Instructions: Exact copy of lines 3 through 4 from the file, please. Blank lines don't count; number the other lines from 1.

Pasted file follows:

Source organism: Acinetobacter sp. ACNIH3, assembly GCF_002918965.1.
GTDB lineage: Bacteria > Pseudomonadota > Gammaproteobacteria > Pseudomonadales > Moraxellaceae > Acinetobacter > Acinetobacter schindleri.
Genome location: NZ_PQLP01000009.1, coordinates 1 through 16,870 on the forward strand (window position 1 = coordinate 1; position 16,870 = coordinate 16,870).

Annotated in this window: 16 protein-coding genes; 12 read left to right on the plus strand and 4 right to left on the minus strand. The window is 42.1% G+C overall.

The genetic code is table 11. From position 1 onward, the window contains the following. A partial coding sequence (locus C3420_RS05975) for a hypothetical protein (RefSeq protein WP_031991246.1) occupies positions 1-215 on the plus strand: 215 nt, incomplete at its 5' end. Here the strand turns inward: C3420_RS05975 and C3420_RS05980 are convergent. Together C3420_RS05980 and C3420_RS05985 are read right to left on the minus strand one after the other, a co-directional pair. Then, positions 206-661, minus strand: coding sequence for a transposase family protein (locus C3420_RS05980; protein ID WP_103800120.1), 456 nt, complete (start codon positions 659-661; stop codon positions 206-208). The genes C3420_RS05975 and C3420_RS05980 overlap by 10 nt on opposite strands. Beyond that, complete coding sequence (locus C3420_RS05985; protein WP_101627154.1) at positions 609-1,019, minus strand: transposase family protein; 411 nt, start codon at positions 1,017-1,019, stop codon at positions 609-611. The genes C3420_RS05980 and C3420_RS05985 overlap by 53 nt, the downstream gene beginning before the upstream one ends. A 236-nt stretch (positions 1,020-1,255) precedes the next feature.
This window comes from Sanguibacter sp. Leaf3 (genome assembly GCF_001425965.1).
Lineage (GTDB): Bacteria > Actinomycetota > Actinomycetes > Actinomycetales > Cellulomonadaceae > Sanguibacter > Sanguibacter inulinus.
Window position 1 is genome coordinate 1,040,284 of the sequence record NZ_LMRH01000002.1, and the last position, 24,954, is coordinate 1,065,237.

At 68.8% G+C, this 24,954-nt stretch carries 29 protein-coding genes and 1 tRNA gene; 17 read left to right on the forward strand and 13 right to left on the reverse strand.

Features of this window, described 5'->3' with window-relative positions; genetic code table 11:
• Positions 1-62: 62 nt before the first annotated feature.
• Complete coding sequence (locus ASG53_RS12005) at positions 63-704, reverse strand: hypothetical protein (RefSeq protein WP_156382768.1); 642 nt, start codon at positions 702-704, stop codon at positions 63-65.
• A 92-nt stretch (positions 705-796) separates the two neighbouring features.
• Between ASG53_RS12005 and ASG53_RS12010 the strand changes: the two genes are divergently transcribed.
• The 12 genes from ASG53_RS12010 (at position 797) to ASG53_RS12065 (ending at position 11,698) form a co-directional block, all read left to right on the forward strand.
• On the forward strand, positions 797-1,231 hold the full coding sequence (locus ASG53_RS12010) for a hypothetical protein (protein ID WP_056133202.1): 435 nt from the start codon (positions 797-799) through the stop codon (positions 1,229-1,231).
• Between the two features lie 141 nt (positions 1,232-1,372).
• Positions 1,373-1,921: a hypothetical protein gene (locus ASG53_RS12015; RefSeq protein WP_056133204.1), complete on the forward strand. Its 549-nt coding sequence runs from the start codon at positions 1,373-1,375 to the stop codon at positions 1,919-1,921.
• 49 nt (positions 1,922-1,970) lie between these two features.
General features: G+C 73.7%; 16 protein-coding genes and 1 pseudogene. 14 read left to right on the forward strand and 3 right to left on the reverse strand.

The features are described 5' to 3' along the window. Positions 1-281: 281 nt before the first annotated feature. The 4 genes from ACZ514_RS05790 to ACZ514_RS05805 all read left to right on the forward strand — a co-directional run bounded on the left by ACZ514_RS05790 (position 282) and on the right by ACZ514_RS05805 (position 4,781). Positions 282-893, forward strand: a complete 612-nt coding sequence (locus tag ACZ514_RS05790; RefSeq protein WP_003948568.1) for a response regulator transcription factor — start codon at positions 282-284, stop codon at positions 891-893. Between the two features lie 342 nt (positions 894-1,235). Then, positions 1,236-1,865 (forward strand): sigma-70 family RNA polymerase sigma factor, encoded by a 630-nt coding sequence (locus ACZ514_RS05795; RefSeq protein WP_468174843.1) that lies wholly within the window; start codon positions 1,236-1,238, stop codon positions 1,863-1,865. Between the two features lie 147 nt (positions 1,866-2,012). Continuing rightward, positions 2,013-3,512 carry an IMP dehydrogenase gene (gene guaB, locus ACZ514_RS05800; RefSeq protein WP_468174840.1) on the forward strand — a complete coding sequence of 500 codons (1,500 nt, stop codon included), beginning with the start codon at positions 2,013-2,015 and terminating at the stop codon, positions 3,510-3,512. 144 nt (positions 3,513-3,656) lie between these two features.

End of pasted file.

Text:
Genome location: NZ_PQLP01000009.1, coordinates 1 through 16,870 on the forward strand (window position 1 = coordinate 1; position 16,870 = coordinate 16,870).

Annotated in this window: 16 protein-coding genes; 12 read left to right on the plus strand and 4 right to left on the minus strand. The window is 42.1% G+C overall.